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This test was prompted by reading a question on the Sun java forums and thought I would try it out. The JSP2.0 specification section JSP.13.8 contains an "Example Simple Tag Handler Scenario". I copy and pasted the code fragments and attempted to run it.

Environment: Apache Tomcat version 5.5.26 and 6.0.14 (tested on both) Java: 1.5

Code I am testing with: Jsp page:

<%@ taglib prefix="my" tagdir="/WEB-INF/tags" %>
<my:simpletag x="10">
<jsp:attribute name="y">20</jsp:attribute>
<jsp:attribute name="nonfragment">
Nonfragment Template Text
</jsp:attribute>
<jsp:attribute name="frag">
Fragment Template Text ${var1}
</jsp:attribute>
<jsp:body>
Body of tag that defines an AT_BEGIN
scripting variable ${var1}.
</jsp:body>
</my:simpletag>

And the tag file:

<%-- /WEB-INF/tags/simpleTag.tag --%>
<%@ attribute name="x" %>
<%@ attribute name="y" %>
<%@ attribute name="nonfragment" %>
<%@ attribute name="frag" fragment="true" %>
<%@ variable name-given="var1" scope="AT_BEGIN" %>
<%@ taglib prefix="c" uri="http://java.sun.com/jsp/jstl/core" %>
Some template text.
<c:set var="var1" value="${x+y}"/>
<jsp:invoke fragment="frag" varReader="var1"/>
Invoke the body:
<jsp:doBody/>

This code is directly copied from the PDF copy of the JSP2.0 specification.
It is also available as part of the JSP-API here Minor change made - I changed the name of the tagfile from simpletag.tag to simpleTag.tag to match the invocation of it in the JSP.
I also tried copying from the PDF of the spec (adjusting quotes as necessary) - same result.

When I execute the page I end up with a standard 500 error Root cause: java.lang.ClassCastException: java.io.StringReader org.apache.jsp.tagVariableTest_jsp._jspService(tagVariableTest_jsp.java:62)

Line62 of the generated JSP turns out to be: var1 = (java.lang.String) _jspx_page_context.findAttribute("var1");

Ok, I can understand ClassCastException - it thinks that var1 should be a String, and the actual attribute is a StringReader. But why is it a StringReader? Where did the variable get created? And why is it attempting to do this assignment at all?

Can someone please point me in the right direction? What is wrong with the code/setup? Is this a known issue? I googled for it but couldn't seem to find anything.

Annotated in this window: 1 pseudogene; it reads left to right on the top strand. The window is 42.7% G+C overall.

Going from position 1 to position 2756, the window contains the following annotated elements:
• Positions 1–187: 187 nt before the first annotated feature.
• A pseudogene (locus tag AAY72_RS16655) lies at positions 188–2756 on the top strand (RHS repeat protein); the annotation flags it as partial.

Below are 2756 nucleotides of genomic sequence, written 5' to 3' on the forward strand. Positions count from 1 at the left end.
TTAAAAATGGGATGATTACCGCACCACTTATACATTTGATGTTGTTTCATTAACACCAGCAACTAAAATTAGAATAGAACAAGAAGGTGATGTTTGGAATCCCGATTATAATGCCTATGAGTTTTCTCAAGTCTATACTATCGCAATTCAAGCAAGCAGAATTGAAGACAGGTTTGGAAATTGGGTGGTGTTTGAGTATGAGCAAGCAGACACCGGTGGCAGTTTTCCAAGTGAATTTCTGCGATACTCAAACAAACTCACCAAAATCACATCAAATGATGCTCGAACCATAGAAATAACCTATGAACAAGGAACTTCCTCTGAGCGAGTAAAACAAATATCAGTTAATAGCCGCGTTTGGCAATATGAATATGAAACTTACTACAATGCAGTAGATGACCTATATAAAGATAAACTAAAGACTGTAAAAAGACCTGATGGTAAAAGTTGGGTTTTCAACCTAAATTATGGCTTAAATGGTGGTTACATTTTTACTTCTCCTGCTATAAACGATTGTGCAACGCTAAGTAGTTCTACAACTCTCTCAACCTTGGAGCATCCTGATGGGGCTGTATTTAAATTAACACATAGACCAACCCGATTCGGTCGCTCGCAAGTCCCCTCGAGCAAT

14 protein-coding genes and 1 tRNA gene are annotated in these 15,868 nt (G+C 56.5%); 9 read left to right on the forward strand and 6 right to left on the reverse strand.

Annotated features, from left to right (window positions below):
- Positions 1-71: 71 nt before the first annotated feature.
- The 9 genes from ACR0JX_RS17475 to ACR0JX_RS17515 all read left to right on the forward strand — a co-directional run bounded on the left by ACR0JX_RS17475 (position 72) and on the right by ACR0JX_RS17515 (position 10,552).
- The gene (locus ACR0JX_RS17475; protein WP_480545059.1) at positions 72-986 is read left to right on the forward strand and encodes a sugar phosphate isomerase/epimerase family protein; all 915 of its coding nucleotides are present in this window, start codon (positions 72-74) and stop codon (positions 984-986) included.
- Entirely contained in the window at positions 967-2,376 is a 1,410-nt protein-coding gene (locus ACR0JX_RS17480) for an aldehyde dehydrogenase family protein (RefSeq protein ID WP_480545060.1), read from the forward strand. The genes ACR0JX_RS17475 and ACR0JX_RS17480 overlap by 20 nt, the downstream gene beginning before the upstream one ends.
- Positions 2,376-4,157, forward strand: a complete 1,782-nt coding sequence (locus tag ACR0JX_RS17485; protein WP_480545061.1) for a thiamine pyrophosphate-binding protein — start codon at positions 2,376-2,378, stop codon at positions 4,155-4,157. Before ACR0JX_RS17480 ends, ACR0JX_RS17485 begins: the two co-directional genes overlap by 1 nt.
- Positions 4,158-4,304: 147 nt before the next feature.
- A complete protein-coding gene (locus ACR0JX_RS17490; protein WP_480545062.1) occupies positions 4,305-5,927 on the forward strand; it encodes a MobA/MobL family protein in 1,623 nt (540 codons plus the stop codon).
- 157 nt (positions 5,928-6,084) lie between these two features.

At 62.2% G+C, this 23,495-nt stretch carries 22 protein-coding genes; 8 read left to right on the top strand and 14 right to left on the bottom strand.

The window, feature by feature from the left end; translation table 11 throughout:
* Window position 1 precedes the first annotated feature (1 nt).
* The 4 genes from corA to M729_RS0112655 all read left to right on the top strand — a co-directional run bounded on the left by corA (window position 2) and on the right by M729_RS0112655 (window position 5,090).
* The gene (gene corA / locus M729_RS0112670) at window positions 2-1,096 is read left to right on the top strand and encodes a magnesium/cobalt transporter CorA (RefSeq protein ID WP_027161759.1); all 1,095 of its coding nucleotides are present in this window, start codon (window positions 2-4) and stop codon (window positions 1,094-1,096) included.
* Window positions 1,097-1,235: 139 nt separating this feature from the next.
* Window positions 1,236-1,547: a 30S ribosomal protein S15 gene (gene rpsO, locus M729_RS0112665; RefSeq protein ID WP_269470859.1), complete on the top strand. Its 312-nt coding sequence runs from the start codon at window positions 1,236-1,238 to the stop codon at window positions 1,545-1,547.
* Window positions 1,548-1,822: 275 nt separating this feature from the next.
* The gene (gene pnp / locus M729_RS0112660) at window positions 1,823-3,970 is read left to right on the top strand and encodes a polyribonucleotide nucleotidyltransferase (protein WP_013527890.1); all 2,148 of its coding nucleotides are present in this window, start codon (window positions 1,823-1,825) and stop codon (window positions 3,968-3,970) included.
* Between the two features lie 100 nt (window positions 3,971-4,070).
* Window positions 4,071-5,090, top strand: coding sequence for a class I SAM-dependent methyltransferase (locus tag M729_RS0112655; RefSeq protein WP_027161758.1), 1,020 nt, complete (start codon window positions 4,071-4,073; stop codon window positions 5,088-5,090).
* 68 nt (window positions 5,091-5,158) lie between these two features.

Thanks, evnafets


Editing with resolution: The ClassCastException was being caused by the line in the tag:

<jsp:invoke fragment="frag" varReader="var1"/>

As mentioned here the varReader attribute specifies the attribute to store the evaluation result as a StringReader. The exception was caused by Tomcat generated code trying to retrieve the value of "var1" and cast it to a String. As a String is not a StringReader so, it raised an exception at that point.

I'm not sure if the coding error is they should have used the "var" instead of the "varReader" attribute, or they shouldn't have used either and just evaluated it as is. Removing that attribute completely prints out the fragment, and then the body both with the value of "var1":

Fragment Template Text 30. Invoke the body: Body of tag that defines an AT_BEGIN scripting variable 30

Making the attribute var="var1" executes the fragment, and stores the result to var1. The body is then evaluated with this new value of var1 resulting in:

Invoke the body: Body of tag that defines an AT_BEGIN scripting variable Fragment Template Text 30

Personally I think the first case makes more sense, but this code is presented as an example of the innerworkings, not best practice.
I still would have expected the example to compile/run in any case. I was fairly surprised when it didn't.

share|improve this question

1 Answer 1

up vote 2 down vote accepted

From the syntax reference you can see that either var or varReader is

The name of a scoped attribute to store the result of the fragment invocation in

So I am afraid the sample code contains an error. If you need to write the result of jsp:invoke directly to the page you do not need to assign it to a var.

Can you try leaving out the "varReader" attribute?

share|improve this answer
    
100% correct. Leaving out the varReader attribute resolved that issue. The code then threw a ClassCastException: java.lang.Long. That one is more easily traced/fixed as the addition in the EL expression resulted in a Long. Converting that to a string worked. –  evnafets Mar 9 '09 at 21:48

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